Advertise - Print Edition

Brandeis University's Community Newspaper — Waltham, Mass.

Environmental Studies Field Semester: no mere walk in the park for Brandeis students

Published: March 7, 2008
Section: Features

The trips taken by last semester’s first Environmental Field Semester participants involved visiting a lot of farms and parks, but that’s where the similarities to a first grade field trip end.

Introduced last semester by Professors Laura Goldin, Brian Donahue and Dan Perlman, the Environmental Field Semester was designed to educate students about the environment through hands-on experience with real world issues as opposed to the usual classroom learning style.

Rather than taking four, separate courses in a semester, approximately 12 students are selected to instead participate in one 16-credit intensive field experience. Students learn everything about a particular piece of undeveloped land, from its biology and ecology to its history and previous legal controversies. “It’s somewhat like a study abroad program, except based at Brandeis,” said Professor Laura Goldin of the American Studies department.

For last fall’s course, students were given full access to a piece of land called the Case Estates, a 62 acre area that unlike most land around Boston, is currently covered by trees, wetland and meadows rather than buildings and parking garages. The Case Estates, home to the Arnold Arboretum, was almost sold by Harvard University to a developer in 2006 for $22.5 million before the township of Weston, MA pled that the land should be maintained as an environmental learning center. Harvard agreed to sell the land to Weston instead for the same amount of money and Weston immediately hired consulting firms to assess the value of the land. Among other issues, land inspectors found toxic levels of lead arsenate deposits on the land, which Harvard agreed to clean up. The deal finally went through in 2007.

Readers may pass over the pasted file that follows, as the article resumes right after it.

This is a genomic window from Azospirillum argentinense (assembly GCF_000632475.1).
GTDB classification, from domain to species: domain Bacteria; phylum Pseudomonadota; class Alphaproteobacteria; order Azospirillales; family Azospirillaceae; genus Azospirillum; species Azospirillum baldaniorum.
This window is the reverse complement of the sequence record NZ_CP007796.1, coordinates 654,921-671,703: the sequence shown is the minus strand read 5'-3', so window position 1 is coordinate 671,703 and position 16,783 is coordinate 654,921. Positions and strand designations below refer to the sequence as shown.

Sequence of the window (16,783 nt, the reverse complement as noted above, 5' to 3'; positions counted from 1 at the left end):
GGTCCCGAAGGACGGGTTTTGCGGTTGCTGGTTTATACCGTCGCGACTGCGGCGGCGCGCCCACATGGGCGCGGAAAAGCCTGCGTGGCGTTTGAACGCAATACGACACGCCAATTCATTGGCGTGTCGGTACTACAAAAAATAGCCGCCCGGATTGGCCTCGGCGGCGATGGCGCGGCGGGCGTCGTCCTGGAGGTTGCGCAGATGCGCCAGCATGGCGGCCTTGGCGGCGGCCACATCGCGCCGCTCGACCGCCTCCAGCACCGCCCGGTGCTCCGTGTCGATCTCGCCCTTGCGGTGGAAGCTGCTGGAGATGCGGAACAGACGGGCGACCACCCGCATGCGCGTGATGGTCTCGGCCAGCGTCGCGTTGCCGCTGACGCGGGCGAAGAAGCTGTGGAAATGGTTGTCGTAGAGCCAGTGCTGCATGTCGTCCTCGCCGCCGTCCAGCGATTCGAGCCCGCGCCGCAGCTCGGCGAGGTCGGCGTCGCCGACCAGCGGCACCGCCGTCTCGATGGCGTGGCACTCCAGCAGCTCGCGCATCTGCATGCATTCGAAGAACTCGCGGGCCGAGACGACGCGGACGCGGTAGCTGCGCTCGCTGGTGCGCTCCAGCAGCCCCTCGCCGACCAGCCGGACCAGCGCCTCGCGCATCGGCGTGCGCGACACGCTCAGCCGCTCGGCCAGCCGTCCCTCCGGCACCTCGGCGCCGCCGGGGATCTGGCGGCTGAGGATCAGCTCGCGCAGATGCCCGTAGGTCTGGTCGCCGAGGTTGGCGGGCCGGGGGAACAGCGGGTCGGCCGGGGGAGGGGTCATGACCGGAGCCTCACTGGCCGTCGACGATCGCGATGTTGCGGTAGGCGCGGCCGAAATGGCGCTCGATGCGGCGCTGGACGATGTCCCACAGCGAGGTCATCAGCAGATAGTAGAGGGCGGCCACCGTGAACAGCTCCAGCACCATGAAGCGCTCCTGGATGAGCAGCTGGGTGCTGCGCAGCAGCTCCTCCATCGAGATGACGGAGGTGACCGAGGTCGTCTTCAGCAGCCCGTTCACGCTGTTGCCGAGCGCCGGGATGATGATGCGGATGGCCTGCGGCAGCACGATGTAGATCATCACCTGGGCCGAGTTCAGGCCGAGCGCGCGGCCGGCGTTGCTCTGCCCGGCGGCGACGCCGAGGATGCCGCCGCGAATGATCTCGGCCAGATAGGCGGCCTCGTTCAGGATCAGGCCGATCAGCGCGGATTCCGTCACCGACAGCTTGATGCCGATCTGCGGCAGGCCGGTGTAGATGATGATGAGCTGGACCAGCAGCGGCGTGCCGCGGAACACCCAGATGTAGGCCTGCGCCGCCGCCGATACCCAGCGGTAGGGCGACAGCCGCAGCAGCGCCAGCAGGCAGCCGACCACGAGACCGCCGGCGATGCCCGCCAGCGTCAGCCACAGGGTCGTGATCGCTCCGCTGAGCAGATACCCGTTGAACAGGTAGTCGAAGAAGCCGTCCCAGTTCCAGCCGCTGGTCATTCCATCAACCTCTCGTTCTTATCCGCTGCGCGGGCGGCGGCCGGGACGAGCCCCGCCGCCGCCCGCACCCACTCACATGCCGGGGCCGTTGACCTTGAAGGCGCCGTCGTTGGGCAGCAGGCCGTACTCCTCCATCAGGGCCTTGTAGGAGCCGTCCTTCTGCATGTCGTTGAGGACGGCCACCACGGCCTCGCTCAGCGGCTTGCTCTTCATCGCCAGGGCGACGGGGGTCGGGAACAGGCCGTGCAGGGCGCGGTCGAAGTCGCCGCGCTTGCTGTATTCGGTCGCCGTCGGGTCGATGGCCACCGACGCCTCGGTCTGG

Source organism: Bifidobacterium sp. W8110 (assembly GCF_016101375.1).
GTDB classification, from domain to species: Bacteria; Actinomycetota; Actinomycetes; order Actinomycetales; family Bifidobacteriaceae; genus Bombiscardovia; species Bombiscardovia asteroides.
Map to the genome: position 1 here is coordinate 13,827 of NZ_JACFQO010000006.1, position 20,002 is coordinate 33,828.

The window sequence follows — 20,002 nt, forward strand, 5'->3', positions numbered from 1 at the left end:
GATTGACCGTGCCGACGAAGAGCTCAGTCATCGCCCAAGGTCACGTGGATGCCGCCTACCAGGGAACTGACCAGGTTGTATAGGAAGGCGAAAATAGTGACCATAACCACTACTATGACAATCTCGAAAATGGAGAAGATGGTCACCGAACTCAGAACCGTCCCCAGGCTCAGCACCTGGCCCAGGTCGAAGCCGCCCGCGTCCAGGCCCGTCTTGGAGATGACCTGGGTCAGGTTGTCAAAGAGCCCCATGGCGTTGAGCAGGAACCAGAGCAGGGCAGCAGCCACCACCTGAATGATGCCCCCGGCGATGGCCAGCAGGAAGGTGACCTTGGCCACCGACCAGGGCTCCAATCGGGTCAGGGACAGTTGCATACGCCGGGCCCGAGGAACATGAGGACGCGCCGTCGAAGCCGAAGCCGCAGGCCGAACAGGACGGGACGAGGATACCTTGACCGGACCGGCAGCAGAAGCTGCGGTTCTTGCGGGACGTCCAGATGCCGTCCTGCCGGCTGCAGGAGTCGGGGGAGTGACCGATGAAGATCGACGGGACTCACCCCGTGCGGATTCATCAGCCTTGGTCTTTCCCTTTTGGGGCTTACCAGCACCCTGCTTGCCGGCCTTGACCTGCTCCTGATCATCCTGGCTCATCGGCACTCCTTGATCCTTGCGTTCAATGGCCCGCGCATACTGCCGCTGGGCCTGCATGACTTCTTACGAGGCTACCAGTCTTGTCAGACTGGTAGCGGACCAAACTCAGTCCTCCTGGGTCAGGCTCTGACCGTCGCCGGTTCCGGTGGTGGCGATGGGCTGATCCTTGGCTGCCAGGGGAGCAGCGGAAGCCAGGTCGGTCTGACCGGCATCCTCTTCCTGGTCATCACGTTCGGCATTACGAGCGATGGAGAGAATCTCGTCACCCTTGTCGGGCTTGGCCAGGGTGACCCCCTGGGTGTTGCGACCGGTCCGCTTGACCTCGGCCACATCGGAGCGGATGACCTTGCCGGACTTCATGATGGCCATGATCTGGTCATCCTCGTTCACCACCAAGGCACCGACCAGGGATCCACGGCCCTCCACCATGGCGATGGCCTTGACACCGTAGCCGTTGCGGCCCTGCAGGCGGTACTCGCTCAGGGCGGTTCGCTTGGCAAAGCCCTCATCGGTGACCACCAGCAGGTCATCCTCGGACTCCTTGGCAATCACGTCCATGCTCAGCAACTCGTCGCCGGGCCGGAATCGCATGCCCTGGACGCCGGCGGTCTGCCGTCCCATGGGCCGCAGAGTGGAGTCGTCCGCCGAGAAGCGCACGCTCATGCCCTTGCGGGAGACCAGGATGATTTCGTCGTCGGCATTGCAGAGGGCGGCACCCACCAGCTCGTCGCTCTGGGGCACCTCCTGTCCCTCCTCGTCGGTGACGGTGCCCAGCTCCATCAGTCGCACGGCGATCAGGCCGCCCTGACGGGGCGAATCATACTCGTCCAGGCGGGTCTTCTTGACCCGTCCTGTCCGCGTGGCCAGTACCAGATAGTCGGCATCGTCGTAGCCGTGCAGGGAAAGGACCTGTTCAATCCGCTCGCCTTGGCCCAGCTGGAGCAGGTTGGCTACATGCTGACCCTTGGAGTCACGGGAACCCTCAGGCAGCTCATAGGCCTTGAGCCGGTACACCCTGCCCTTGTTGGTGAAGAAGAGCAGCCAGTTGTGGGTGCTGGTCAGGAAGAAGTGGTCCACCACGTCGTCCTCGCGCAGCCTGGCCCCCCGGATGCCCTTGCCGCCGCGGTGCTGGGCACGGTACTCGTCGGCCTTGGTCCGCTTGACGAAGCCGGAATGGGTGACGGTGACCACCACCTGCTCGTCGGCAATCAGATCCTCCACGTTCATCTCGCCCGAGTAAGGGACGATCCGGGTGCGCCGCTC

Enter the Brandeis students of the Environmental Field Semester, who studied the land in almost every imaginable way, from its ecology to its potential as an environmental education center and produced 50 page final reports on recommended courses of action. The class was divided into four groups.

One group researched the Case Estate’s history. Students researched every single transaction for every piece of land on the property, how it was developed, what it was used for, and its status today.

Another group took an ecological inventory of the trees, shrubbery, and other characteristics of the Case Estates, no easy task. “When it came to the project, [the professors] gave us the project and left it completely up to my partner and myself. It wasn’t easy, we had to come up with something meaningful,” explained Zack Slavin ’09.

A third group was committed to determining the most effective method for removing all of the lead arsenate contaminating the Estates, while the final group took information from the other groups, put the Estates into the context of the region’s open space and suggested a course of action for using the land as a conservation center.

“I loved it because it was real, said Courtney Lewis ’10. “We were doing real research on a real project where real people had stakes in it. It had relevance to the world outside of academia.”